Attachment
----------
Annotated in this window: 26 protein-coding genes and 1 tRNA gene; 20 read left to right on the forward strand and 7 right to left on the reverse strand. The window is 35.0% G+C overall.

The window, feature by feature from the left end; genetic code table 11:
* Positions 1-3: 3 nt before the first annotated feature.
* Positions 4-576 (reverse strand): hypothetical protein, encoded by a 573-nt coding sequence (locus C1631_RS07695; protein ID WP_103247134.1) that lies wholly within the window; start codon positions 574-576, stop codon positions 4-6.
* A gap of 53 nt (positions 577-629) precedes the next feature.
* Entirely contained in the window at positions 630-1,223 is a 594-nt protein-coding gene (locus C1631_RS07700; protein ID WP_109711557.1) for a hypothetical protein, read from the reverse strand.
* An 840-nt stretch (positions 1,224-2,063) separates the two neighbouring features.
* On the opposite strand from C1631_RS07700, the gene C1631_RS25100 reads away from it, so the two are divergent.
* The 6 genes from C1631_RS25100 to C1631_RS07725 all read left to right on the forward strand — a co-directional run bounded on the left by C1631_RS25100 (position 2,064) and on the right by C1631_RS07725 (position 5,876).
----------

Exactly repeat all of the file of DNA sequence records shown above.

Annotated in this window: 26 protein-coding genes and 1 tRNA gene; 20 read left to right on the forward strand and 7 right to left on the reverse strand. The window is 35.0% G+C overall.

The window, feature by feature from the left end; genetic code table 11:
* Positions 1-3: 3 nt before the first annotated feature.
* Positions 4-576 (reverse strand): hypothetical protein, encoded by a 573-nt coding sequence (locus C1631_RS07695; protein ID WP_103247134.1) that lies wholly within the window; start codon positions 574-576, stop codon positions 4-6.
* A gap of 53 nt (positions 577-629) precedes the next feature.
* Entirely contained in the window at positions 630-1,223 is a 594-nt protein-coding gene (locus C1631_RS07700; protein ID WP_109711557.1) for a hypothetical protein, read from the reverse strand.
* An 840-nt stretch (positions 1,224-2,063) separates the two neighbouring features.
* On the opposite strand from C1631_RS07700, the gene C1631_RS25100 reads away from it, so the two are divergent.
* The 6 genes from C1631_RS25100 to C1631_RS07725 all read left to right on the forward strand — a co-directional run bounded on the left by C1631_RS25100 (position 2,064) and on the right by C1631_RS07725 (position 5,876).